Monday, April 29, 2013

The Unforgiving Servant

The Parable of the Unforgiving Servant

21 Then Peter came up and said to him, “Lord, how often will my brother sin against me, and I forgive him? As many as seven times?” 22 Jesus said to him, “I do not say to you seven times, but seventy-seven times. 23 “Therefore the kingdom of heaven may be compared to a king who wished to settle accounts with his servants. 24 When he began to settle, one was brought to him who owed him ten thousand talents. 25 And since he could not pay, his master ordered him to be sold, with his wife and children and all that he had, and payment to be made. 26 So the servant fell on his knees, imploring him, ‘Have patience with me, and I will pay you everything.’ 27 And out of pity for him, the master of that servant released him and forgave him the debt. 28 But when that same servant went out, he found one of his fellow servants who owed him a hundred denarii, and seizing him, he began to choke him, saying, ‘Pay what you owe.’ 29 So his fellow servant fell down and pleaded with him, ‘Have patience with me, and I will pay you.’ 30 He refused and went and put him in prison until he should pay the debt. 31 When his fellow servants saw what had taken place, they were greatly distressed, and they went and reported to their master all that had taken place. 32 Then his master summoned him and said to him, ‘You wicked servant! I forgave you all that debt because you pleaded with me. 33 And should not you have had mercy on your fellow servant, as I had mercy on you?’ 34 And in anger his master delivered him to the jailers, until he should pay all his debt. 35 So also my heavenly Father will do to every one of you, if you do not forgive your brother from your heart.”
Matthew 18:21-35, ESV

In order to put this story into perspective, we should understand that a talent was equivalent to 20 years of a laborer’s wages, whereas a denarii was equivalent to a day’s wage. So then, the unforgiving servant had been forgiven a debt equal to 200,000 years wages and did not forgive one indebted to him of 3 - 3 ½ months wages.

This parable is a beautiful picture of the mercy of God. Just as the unforgiving servant could never in his lifetime or by any means available repay the debt he owed the King, so too we can never repay our sin debt to God. Often, the question arises as to how God can be just in punishing the temporal sins of man by the eternal means of Hellfire. Perhaps an illustration I gave to my sons would help to clear the matter:

On a given day, you decide that you will slap a number of people in the face. First, you slap your brother. Second you slap me, your father. Third, you slap a policeman at the end of the street. Finally, you slap the President of the United States. Considering these things, will your punishments be equal for your actions against this group of people?

My sons gave the obvious answer of, “No.” Even at a young age, we understand that a punishment not only relates to the nature of the offense, but also the character or position of whom the offense is committed against. Whereas slapping a brother results in one punishment, slapping a father is a much greater offense. Slapping a police officer may result in jail time, while slapping the President may put one’s own physical safety in jeopardy. The action remains the same against all parties, but the punishment changes based upon the position of the one whom the action is taken against. So, if we sin against each other (100 denarii), the punishment is a drop of water against the ocean if we sin against God (10,000 talents). It is impossible to repay the sin debt we owe to God.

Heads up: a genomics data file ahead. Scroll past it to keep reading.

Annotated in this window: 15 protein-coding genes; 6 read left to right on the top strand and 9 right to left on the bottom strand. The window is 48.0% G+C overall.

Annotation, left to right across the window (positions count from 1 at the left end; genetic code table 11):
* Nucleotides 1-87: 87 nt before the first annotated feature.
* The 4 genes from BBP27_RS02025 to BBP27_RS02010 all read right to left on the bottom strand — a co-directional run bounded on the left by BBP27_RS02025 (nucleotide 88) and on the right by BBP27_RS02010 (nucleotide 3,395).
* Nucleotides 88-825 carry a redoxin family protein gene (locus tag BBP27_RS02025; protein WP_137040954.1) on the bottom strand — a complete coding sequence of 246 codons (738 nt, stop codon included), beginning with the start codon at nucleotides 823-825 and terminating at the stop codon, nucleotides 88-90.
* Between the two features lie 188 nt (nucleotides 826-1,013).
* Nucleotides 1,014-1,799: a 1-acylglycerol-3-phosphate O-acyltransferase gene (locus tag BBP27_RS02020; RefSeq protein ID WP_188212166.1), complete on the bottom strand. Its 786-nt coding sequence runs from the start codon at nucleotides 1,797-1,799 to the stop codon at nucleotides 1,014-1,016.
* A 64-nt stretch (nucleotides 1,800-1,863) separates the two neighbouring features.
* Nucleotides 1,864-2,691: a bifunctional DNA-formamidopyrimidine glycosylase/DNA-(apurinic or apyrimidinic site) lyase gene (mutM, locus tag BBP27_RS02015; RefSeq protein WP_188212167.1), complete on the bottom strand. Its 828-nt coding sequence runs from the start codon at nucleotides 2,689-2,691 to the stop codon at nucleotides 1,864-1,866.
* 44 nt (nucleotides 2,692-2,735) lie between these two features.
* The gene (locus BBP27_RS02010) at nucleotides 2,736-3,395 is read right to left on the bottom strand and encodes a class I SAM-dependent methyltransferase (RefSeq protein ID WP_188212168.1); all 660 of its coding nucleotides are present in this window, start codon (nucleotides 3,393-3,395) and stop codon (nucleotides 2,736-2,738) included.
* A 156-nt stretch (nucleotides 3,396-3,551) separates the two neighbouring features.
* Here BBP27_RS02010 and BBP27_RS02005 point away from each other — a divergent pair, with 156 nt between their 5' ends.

What ultimately happens to the unforgiving servant? He is handed over to the jailers until he can repay his debt. What, then, is the moral of the story? We owe an impossible debt (sin) to the King (God). Being unable to pay this debt, the King rightly demands that we and all that we have be sold (the bondage of sin bound for Hell). Pleading for the mercy of the King, he is moved to compassion (forgiveness of the sin debt). If we do not forgive the debt (sin) of others against us, the King is moved to anger and will throw us into prison until the debt can be paid (sent to Hell remaining unforgiven as we have been unforgiving).

Why does the King remain righteous whether he forgives the debt or not? Speaking plainly, there is no argument that we owe God a debt which can never be satisfied. This is because we have sinned against an eternal God and therefore, the punishment must also be eternal. This is what we deserve and it is the only “fair” action that we should expect in light of our sin. However, praise the Lord, God is not fair in the sense of what we consider to be fair. Rather, God is just and merciful. He is just in that Christ died on the cross as a propitiatory, vicarious atonement (fully satisfying payment made in our place) for those who believe. He is merciful in that, due to the cross of Christ, He may pardon our sins and give us new life in Christ as Christ is the Resurrection and the Life (John 11:25). This is all accomplished by means of God’s grace.

Are you an unforgiving servant? Do you hold a double-standard believing that your sins deserve the forgiveness of the King of Kings, yet you do not give this forgiveness to others? I beg you, repent! In light of the unforgiving servant, Christ leaves us with this simple warning:

“So also my heavenly Father will do to every one of you, if you do not forgive your brother from your heart.” Matthew 18:35, ESV